The clinical manifestations of neck disorders range from midline posterior neck pain to the neurologic sequelae of cervical nerve root or spinal cord compression. Axial neck pain may radiate from the base of the skull down to the upper trapezius region. Cervical radiculopathy involves compression of a nerve root with pain radiating down the arm in an anatomic distribution. Cervical myelopathy is characterized by dysfunction of the spinal cord. This may be caused by cord compression, vascular abnormalities, or a combination of both.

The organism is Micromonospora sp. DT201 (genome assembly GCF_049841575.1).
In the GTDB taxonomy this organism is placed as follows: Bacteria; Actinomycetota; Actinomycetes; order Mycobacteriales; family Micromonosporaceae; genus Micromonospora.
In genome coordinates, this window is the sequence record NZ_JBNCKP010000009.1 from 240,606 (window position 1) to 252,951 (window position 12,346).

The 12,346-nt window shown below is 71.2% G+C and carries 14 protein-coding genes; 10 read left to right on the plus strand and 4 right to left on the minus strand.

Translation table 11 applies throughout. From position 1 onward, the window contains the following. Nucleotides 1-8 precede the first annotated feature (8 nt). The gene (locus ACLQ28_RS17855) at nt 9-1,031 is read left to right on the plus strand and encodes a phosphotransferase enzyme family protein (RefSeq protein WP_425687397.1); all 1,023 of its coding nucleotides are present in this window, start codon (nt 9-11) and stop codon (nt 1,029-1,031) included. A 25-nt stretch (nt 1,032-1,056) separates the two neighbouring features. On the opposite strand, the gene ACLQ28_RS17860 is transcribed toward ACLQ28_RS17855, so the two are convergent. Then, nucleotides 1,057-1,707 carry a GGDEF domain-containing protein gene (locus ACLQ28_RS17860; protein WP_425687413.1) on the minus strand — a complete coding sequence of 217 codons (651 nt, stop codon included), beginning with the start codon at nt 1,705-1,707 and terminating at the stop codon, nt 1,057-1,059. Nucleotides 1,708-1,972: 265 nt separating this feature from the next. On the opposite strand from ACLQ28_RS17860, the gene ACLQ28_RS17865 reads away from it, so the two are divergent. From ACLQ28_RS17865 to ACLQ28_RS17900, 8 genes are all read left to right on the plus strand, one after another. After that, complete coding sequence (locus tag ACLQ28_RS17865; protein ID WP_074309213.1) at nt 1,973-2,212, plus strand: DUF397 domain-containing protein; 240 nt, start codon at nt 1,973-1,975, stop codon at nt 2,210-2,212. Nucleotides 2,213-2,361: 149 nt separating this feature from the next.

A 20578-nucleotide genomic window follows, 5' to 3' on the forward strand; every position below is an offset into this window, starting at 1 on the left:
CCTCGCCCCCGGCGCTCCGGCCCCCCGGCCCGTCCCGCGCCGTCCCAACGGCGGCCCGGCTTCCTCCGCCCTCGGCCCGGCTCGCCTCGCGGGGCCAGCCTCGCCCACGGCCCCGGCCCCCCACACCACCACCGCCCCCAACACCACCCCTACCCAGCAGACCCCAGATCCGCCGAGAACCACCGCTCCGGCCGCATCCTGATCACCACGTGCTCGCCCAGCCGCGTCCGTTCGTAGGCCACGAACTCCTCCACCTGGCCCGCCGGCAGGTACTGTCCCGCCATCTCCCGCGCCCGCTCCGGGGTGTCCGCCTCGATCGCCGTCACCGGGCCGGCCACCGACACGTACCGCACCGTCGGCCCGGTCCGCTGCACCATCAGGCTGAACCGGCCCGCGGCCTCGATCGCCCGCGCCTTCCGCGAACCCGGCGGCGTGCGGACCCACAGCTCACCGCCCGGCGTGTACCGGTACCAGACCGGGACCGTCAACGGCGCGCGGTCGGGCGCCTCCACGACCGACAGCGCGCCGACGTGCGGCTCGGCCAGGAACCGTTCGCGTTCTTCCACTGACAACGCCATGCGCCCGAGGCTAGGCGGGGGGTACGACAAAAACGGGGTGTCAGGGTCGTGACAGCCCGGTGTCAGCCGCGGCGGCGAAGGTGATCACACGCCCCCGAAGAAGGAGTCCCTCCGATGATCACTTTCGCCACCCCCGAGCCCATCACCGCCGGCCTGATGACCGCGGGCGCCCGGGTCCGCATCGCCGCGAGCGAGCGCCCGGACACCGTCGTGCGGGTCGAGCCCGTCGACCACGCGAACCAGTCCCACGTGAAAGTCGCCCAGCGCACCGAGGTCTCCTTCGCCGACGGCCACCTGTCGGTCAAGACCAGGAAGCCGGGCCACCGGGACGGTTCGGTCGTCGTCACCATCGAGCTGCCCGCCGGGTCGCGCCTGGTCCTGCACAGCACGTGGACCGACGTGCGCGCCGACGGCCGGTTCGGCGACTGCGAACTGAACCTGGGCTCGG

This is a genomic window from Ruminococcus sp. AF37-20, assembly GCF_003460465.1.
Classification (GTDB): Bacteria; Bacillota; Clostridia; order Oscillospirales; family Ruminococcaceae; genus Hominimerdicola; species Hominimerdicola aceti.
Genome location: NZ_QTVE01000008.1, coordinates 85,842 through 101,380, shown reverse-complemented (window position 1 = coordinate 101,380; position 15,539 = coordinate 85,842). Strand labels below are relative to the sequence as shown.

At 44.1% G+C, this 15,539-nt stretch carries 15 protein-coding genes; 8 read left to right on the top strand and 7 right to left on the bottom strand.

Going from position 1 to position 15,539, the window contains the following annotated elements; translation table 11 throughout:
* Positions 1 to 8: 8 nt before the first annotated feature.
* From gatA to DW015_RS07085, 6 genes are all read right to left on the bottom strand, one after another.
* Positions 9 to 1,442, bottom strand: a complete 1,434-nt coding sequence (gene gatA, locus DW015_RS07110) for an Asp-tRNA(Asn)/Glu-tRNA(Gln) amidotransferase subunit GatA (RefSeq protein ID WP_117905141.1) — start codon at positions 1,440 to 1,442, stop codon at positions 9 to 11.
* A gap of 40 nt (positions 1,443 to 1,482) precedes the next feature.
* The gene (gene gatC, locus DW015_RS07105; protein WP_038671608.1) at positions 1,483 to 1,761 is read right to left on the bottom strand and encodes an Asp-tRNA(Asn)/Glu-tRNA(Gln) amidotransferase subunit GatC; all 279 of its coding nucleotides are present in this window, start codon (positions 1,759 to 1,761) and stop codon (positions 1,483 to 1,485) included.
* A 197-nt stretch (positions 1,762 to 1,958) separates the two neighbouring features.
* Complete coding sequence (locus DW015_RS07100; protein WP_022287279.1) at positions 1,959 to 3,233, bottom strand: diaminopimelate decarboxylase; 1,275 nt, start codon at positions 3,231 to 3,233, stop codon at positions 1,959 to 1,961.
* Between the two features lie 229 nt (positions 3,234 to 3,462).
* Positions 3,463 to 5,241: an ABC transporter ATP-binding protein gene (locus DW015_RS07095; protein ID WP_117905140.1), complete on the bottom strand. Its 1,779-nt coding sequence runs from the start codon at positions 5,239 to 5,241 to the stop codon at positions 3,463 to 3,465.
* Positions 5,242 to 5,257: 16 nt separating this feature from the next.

Prevalence of neck and referred shoulder/brachial pain has been reported to be 9%. In a series of 205 patients who presented with neck pain and were managed non-operatively, 79% were noted to be asymptomatic or improved at a minimum of 10-year follow-up. Thirteen percent were unchanged, and only eight percent had worsening of their symptoms . Radiographically, 25% of patients in their fifth decade have been shown to have degenerative changes in one or more disks. By the seventh decade, this number increases to over 75%.